Seasonal and ontogenetic shifts in the diet of Arctic charr Salvelinus alpinus in a subarctic lake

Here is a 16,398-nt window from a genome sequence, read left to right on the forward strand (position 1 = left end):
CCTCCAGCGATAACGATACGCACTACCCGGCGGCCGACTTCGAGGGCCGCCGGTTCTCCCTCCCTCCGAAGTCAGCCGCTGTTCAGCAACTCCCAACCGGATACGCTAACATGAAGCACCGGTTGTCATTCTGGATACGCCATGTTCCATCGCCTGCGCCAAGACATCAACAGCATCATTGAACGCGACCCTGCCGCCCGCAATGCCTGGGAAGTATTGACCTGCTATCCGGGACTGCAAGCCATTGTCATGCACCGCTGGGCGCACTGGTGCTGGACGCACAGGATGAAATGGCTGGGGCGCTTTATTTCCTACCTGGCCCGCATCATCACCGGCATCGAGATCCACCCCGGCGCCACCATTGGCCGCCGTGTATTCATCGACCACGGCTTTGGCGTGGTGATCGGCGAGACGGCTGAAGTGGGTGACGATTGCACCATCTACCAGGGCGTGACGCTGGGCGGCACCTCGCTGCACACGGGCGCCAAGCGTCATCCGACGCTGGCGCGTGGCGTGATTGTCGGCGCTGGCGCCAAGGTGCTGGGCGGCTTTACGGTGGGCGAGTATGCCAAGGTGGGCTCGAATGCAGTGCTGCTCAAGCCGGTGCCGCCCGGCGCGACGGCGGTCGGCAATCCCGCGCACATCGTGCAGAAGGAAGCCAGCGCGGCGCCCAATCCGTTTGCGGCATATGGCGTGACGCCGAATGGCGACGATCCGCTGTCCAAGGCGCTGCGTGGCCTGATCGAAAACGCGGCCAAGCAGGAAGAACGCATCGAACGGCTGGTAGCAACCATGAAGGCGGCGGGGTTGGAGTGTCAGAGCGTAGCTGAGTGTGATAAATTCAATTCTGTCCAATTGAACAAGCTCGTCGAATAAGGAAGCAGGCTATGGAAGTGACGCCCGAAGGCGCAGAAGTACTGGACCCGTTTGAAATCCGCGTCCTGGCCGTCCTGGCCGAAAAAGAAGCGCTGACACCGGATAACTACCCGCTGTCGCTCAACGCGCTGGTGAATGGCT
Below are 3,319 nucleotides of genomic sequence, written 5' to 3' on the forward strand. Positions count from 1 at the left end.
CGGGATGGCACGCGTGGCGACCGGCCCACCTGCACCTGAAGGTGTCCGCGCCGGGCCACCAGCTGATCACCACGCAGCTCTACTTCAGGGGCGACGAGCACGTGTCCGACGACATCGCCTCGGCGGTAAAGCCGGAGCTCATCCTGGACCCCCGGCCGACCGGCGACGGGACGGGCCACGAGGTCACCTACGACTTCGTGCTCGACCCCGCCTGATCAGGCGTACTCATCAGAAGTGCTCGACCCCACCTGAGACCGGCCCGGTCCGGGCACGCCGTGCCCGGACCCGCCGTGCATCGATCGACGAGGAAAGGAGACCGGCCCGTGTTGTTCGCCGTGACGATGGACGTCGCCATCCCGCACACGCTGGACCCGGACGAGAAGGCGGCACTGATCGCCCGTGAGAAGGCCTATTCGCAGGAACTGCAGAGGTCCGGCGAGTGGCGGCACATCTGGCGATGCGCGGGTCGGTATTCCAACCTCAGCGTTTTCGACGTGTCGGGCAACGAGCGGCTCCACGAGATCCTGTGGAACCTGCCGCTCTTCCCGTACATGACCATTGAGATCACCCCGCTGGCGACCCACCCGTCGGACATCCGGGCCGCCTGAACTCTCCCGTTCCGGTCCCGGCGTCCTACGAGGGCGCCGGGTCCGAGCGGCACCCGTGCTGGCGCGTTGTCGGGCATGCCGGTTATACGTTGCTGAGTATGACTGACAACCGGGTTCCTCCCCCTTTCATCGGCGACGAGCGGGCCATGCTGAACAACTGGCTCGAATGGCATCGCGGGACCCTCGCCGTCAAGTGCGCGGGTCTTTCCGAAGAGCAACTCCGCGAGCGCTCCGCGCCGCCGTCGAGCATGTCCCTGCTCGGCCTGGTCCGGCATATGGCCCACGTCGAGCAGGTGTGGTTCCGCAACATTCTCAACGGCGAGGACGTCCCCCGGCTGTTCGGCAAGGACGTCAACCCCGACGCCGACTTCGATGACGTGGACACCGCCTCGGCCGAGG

Seasonal and ontogenetic shifts in the diet of Arctic charr Salvelinus alpinus were studied in a deep, ultra-oligotrophic lake in subarctic Finland from both stomach contents and the stable carbon (13C) and nitrogen (15N) isotope compositions of muscle and liver tissues. Both diet and isotope results indicated that the S. alpinus population relied mainly on littoral benthic energy sources. The strong littoral reliance appeared largely independent of season or fish size, although the data lacked small (total length, LT, <130 mm) and young (<3 years) S. alpinus. Liver isotope values of intermediate-sized S. alpinus (200–350 mm), however, suggested exploitation of the increase in the abundance of pelagic zooplankton in the late open-water season. The results suggest that, in general, a strong littoral reliance of fishes can be a feature in subarctic lakes throughout the year. Due to its faster isotopic turnover rate and thus higher resolution for temporal diet changes, liver could be more commonly used in stable-isotope studies of fish trophic niche shifts instead of using only the less responsive muscle tissue.
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